The provisions of the Maryland End of Life Options Act are expected to be similar to those in the other states. To qualify the patient must be diagnosed with a terminal illness with a prognosis of death within six months, be mentally competent, and be able to self-administer the drugs. The qualifying patient makes two oral requests to the prescribing physician separated by at least 15 days. A written request to the prescribing physician must be signed in the presence of two eyewitnesses, at least one of whom is not a relative. A prescribing and a consulting physician must agree on diagnosis, prognosis, patient capability, and the patient lacking any psychiatric or psychological disorder that would impair judgment. Either doctor can refer the patient for psychological examination. The patient must be informed of alternatives by the prescribing physician (comfort care, hospice care, and pain control). The prescribing physician must talk privately with the patiently to verify that the patient is freely opting to hastening their own death.
In addition to enacting a physician aid in dying law, Maryland should consider enacting three more health care laws. One law would require the Department of Health and Mental Hygiene to publish a booklet that explains end of life options in the state. Maryland lawmakers may want to also consider enacting a law to publish death certificates without cause of death and to restrict access to the full death certificates containing cause of death. The current draft End of Life Options Act specifies that the death certificate identify cause of death as pharmacologically accelerated imminent death. Some states allow death certificates to be issued without cause of death. An option to omit cause of death helps to allay privacy concerns. The third law will ensure that patients are informed about what health care services are not provided under the existing medical conscience clauses.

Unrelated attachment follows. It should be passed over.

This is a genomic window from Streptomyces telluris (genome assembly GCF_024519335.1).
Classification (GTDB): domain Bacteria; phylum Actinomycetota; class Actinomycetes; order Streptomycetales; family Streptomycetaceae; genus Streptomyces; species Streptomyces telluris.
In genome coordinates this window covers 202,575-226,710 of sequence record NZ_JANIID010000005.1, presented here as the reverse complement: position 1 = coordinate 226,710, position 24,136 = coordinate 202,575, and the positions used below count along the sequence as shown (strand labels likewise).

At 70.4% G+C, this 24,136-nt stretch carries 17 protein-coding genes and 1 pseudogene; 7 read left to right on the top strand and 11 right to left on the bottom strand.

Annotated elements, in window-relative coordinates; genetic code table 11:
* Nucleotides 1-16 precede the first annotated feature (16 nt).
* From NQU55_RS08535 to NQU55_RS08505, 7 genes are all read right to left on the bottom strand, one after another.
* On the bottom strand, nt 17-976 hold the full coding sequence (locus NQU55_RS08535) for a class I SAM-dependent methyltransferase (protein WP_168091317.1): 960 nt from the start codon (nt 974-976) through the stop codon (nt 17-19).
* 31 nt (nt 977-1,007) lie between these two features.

There is a need to enact a statewide law protecting patients’ right to know about the health care providers that do not provide certain care based on religious or philosophical beliefs. This will better balance the religious liberty of health care providers with the liberty of patients to obtain appropriate health care. Such a law will require that any health care provider who uses religious beliefs to determine patient care instead of standard medical guidelines and practices, thereby resulting in any health care options being omitted or favored based on these religious beliefs, to inform patients in writing of health care services that are not available to the patients through this particular provider. Patients must provide signed consent acknowledging they have received this information. Additionally, this law should require health care providers who use religious beliefs to determine patient care to inform health insurance companies of specific health care options that are not provided. Health insurance companies will share that information with their enrollees and insured participants.